In October of 2008, Google announced a new feature known as SearchWiki. SearchWiki allows anyone with a Google account to change the order of search results and make notes about each result in Google.
Once logged into a Google account, you'll notice that the search results have two small icons next to the listings that can be used to promote or remove a result. By promoting a result, you can bring the site above other results on the page.
You can learn more about the SearchWiki by watching the Google SearchWiki team's video
Now, this is hardly news to many of you out there. We covered Google's Promote Feature in early December.
What is interesting though, is the idea that Google's index of results will be swayed by user input on the SearchWiki. On Google's Official Blog announcement for SearchWiki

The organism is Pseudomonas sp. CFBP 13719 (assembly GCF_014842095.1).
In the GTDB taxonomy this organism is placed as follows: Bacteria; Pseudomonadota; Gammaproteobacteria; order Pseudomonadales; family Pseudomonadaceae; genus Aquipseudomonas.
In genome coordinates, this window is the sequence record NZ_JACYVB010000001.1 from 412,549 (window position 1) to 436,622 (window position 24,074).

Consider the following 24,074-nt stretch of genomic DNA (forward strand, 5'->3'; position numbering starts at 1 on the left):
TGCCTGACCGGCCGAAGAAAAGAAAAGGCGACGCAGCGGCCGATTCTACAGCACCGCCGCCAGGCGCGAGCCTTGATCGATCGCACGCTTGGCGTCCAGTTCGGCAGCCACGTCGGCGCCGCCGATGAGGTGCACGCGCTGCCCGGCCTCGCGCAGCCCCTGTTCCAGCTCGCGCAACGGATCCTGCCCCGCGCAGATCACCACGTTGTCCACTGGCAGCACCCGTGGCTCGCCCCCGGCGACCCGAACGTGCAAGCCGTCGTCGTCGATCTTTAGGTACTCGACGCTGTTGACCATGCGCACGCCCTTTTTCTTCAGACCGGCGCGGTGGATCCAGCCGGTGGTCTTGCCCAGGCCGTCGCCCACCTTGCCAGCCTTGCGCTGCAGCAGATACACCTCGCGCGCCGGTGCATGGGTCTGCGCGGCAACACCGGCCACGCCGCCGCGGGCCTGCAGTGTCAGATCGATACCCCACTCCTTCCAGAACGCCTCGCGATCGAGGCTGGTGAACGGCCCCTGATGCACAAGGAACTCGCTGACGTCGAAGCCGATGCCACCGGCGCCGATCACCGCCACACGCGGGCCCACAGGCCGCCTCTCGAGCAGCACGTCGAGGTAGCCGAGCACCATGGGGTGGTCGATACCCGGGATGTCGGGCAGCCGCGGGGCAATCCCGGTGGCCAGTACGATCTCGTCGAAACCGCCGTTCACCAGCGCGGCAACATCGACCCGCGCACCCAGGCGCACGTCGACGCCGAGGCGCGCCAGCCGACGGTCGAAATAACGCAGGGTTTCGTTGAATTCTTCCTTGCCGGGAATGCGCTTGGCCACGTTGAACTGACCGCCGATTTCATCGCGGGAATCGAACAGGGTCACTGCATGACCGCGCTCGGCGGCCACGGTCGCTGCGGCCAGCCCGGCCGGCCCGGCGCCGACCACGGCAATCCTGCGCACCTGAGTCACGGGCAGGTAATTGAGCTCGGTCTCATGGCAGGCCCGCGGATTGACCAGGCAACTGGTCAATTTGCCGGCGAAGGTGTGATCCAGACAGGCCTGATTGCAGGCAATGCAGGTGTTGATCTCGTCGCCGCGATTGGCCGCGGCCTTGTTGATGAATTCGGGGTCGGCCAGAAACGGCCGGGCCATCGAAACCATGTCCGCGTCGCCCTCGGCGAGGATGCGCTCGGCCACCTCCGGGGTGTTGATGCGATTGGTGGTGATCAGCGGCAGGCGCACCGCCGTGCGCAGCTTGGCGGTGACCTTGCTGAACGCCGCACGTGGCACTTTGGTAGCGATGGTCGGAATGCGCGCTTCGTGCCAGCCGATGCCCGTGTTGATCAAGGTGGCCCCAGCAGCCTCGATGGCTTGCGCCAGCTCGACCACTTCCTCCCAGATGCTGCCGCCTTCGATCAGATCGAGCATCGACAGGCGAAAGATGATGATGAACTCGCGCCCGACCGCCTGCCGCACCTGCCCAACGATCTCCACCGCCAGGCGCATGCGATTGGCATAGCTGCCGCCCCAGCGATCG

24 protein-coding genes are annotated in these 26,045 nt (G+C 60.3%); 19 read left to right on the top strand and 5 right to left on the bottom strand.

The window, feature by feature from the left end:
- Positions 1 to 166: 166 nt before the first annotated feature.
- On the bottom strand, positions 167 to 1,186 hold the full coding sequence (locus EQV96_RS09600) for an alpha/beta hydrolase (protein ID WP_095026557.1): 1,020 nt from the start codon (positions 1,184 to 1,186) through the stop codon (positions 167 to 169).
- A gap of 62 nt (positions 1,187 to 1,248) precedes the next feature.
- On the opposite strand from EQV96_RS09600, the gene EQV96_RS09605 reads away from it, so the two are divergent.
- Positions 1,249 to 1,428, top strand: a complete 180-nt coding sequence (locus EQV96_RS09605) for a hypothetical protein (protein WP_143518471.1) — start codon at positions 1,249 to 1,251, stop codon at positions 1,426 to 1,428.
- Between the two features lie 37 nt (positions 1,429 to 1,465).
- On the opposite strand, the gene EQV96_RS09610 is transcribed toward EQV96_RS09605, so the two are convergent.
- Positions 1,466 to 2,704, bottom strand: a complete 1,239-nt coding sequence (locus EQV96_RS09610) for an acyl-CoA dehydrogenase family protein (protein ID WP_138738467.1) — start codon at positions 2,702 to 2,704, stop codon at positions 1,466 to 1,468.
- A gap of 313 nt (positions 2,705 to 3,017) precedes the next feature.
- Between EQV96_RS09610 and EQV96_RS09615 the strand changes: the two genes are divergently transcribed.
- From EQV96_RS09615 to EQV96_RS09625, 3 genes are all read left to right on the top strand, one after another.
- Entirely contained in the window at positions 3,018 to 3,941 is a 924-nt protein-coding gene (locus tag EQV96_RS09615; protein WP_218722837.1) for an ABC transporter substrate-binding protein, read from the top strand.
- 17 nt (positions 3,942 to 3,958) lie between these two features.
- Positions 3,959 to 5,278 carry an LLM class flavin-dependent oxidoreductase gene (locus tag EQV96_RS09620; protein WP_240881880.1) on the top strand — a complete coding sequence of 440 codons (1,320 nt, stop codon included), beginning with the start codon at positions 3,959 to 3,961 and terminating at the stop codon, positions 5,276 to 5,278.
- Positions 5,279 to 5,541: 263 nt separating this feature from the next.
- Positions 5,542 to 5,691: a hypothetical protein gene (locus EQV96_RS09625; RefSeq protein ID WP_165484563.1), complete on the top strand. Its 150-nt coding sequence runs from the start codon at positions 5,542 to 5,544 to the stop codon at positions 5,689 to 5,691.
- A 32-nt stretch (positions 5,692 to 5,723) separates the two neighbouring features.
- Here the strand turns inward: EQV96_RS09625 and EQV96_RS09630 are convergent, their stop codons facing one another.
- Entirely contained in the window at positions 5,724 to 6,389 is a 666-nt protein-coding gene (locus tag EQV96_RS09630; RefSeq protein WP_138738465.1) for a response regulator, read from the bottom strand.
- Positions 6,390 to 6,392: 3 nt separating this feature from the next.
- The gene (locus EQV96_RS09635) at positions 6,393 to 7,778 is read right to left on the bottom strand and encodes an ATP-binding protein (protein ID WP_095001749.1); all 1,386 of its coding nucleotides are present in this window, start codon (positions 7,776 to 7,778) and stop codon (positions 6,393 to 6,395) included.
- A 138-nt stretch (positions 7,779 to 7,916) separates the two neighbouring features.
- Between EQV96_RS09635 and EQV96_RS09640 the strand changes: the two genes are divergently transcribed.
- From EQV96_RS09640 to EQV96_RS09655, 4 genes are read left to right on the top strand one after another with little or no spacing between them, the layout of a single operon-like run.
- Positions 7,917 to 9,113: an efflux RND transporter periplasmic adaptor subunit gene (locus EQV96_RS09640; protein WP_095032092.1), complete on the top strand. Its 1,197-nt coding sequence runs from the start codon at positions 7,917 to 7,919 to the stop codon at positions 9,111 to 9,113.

,it mentions that: "The changes you make only affect your own searches." While this is true directly, it's not hard to imagine that Google will collectively use user input to influence search results and page ranking.
Currently websites are listed in order on Google's web page according to their super-duper secretive algorithm. Those in the search engine optimization industry have been trying to figure out this algorithm for very obvious reasons. If you can cheat the search engines and get a website listed on the front page for certain keywords, than you are able to get more traffic to your site, which generally equates to more revenue for web site owners and businesses.